They also acquainted the team with the attitudes of “old Virginia” and served as allies and advisors when opposition to the restoration work arose. Nash noted that, “The owners of the great houses in the neighborhood of Williamsburg have been among the Restoration’s greatest friends. I do not know how to thank them for the generosity, friendliness and interest that they have shown in helping us to solve the problems which they in turn have adopted as their own.”
During research trips to the sites, Susan Nash carefully documented the architectural and landscape features via photography. A selection of Nash’s photographs from these trips to study architectural precedents, as well as of the progress of work at Colonial Williamsburg, are preserved at the John D. Rockefeller Jr. Library. A portion can be viewed online at the Highlights of the Susan Higginson Nash Photograph Collection. Nash’s large visual record of fieldwork visits to sites such as Mt. Airy, Gaymont, Shirley and Little England illustrate the detailed detective work that preceded both architecture and interior design decisions at Williamsburg.
A pioneering figure in the analysis of historic paint layers, Susan Nash inaugurated the Williamsburg paint palette. Introduced in 1936 by John Masury Paint Company, the palette consisted of approved interior and exterior paint colors used during the restoration of buildings in Williamsburg. Homeowners wishing to replicate the appearance of a particular period room or building façade could consult the palette and select hues such as Apollo Room Blue, Governor’s Palace Office Yellow, or Davidson Shop buff.
Nash based the palette upon painstaking research conducted from studying historic documents and analyzing actual samples taken from a variety of extant buildings. She discovered that many of the colonial colors were often quite vibrant and used to provide harmonious contrasts between woodwork details and larger wall expanses. Nash believed that “study of… color and texture must precede execution and be so considered that it shall include the scheme of the foreground, and the scheme of sequence from room to room.” Her efforts to harmonize the sequencing of color and furnishings in Williamsburg’s exhibition buildings had a profound influence on interior design trends of her era.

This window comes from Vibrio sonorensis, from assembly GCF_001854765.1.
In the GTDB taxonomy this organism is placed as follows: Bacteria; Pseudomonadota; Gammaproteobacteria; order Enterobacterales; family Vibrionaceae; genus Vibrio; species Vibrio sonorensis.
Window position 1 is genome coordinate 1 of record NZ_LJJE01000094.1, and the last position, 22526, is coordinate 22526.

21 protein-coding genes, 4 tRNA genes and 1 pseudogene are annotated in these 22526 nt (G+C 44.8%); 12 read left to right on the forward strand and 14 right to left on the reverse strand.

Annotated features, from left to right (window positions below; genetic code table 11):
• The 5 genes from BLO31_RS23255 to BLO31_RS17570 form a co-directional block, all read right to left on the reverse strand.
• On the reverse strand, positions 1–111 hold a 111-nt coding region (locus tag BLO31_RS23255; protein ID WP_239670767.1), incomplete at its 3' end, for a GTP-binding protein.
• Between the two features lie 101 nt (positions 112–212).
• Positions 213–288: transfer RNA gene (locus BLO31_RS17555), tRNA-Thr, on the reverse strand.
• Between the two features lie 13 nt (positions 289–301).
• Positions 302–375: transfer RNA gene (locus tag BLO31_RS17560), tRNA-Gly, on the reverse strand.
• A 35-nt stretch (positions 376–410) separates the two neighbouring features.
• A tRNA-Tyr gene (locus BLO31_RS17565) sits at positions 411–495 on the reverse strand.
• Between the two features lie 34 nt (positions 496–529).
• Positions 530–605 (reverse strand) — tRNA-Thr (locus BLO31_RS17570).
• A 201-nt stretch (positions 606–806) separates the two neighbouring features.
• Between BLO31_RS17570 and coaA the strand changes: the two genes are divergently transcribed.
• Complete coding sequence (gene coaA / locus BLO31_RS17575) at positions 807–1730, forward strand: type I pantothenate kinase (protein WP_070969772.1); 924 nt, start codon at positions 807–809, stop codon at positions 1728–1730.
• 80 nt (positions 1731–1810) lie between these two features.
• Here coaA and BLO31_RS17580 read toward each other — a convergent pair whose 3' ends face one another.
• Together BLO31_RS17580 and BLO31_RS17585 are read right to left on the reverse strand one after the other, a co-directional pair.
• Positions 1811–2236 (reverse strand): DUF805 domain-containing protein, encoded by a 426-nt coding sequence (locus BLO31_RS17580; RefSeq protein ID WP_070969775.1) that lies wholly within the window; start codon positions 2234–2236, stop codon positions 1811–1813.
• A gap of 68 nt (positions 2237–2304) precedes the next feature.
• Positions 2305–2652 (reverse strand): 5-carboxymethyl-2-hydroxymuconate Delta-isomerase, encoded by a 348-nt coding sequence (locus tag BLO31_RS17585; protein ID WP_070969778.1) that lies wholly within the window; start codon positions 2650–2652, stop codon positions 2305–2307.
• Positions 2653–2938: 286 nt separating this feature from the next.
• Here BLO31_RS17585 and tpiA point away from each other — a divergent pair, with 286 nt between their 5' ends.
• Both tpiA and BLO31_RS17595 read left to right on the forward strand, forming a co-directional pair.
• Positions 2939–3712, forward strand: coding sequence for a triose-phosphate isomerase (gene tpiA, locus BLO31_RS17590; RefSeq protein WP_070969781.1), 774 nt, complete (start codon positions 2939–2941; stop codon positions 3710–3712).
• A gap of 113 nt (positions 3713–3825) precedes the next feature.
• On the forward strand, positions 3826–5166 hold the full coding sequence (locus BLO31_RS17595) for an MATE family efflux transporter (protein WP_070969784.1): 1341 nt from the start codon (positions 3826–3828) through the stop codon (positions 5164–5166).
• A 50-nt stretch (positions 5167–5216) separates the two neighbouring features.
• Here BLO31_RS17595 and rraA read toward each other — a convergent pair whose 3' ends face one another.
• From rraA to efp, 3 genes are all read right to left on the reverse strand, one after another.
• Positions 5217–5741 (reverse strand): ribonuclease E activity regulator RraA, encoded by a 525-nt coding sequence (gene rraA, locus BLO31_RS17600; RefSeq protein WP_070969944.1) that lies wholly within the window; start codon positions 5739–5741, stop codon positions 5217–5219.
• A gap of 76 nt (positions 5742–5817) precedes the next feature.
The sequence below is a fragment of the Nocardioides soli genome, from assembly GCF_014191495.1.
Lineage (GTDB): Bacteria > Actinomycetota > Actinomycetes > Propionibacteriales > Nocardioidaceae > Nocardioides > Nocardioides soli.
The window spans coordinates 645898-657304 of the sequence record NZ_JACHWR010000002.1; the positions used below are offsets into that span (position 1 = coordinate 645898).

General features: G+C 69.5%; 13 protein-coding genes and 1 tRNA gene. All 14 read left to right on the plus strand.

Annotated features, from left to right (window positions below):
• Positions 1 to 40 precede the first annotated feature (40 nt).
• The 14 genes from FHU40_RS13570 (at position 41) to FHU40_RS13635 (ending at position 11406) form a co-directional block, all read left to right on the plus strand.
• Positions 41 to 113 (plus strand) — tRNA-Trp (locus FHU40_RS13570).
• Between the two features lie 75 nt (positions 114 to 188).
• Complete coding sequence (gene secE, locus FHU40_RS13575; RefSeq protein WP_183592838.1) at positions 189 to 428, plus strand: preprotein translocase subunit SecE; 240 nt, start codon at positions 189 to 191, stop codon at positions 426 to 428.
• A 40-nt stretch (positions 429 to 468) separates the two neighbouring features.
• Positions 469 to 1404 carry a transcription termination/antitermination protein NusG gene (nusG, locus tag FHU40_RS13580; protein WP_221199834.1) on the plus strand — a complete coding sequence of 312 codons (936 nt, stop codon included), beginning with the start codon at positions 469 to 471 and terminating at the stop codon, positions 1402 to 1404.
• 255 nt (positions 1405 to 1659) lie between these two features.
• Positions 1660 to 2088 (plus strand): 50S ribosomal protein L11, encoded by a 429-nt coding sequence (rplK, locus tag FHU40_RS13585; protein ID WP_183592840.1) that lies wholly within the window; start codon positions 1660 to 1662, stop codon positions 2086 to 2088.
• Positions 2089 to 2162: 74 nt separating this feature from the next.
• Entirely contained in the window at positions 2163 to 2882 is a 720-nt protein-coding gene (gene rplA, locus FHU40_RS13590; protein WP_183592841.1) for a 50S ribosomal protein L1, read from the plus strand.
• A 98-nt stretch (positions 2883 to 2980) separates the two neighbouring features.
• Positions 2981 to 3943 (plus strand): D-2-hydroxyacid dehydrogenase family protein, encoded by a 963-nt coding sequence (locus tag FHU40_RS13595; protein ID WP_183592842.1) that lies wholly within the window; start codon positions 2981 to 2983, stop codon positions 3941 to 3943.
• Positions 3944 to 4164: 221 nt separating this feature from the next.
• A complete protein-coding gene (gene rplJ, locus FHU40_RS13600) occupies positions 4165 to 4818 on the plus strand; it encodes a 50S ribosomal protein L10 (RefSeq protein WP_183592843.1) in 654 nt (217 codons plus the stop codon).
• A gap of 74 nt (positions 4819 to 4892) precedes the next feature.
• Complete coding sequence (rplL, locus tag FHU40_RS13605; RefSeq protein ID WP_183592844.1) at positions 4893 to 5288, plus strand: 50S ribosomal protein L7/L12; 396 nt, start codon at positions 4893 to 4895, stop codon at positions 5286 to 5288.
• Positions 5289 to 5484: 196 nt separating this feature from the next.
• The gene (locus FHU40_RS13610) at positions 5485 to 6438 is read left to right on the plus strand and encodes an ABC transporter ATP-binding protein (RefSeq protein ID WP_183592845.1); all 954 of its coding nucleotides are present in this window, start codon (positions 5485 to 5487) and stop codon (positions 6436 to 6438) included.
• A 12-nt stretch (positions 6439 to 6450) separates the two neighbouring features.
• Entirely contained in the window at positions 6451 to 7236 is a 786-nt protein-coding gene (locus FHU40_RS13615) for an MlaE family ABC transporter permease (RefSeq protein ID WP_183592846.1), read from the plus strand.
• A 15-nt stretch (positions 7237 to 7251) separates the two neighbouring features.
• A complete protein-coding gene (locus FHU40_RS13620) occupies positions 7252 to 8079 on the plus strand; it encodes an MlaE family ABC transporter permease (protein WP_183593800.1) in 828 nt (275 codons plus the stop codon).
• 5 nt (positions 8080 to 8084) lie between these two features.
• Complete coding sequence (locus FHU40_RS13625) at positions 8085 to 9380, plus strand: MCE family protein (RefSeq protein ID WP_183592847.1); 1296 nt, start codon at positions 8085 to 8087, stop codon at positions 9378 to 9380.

Nash’s last major project for Colonial Williamsburg involved working as a consultant on interior design work for the Williamsburg Inn. McCutcheon, a high-end New York retailer, oversaw the selection of furnishings for the Inn but brought Nash in to provide recommendations on such elements as wallpaper and draperies. John D. Rockefeller Jr. described the end result of the team’s efforts as “satisfying, beautiful, and homelike.”
A meeting of the American Institute of Decorators at the Inn just four days before its opening on April 3, 1937 confirmed Mr. Rockefeller’s assessment. In 1940, Nash received word that her services would no longer be needed due to the formation of a curatorial role to oversee exhibition building interiors. She returned to the Boston area, where she continued to build her interior design career through work on a variety of projects, ranging from the Wellesley College dormitories to the Rare Book Library at Harvard University. Susan Nash died on July 25, 1971 with a well-deserved reputation as a talented advisor for furnishings at historic sites.
A letter from Dr. Goodwin written in 1935 expressed his deep appreciation for Nash’s abilities: to “clothe in beauty the naked dream that was born in my thought.” This is indeed Nash’s greatest contribution – bringing the intimate settings of 18th-century daily life alive once again for the education and appreciation of the first several decades of visitors to Colonial Williamsburg. Although many exhibition building interiors have since been reinterpreted based upon new research discoveries, Susan Nash’s first period room installations laid the groundwork for further investigation of original paint colors, fabrics, and furnishings.
If you’re inclined to buy the old adage that “behind every great man is a great woman,” then you should know the name Elizabeth Hayes.
Today the Travis House contains offices and sits in its original location at the corner of Francis and Henry. But once upon a time, it was a Colonial Williamsburg restaurant at the foot of Palace Green, and it was where a talented chef with an entrepreneurial knack built a national reputation for her take on Southern cuisine.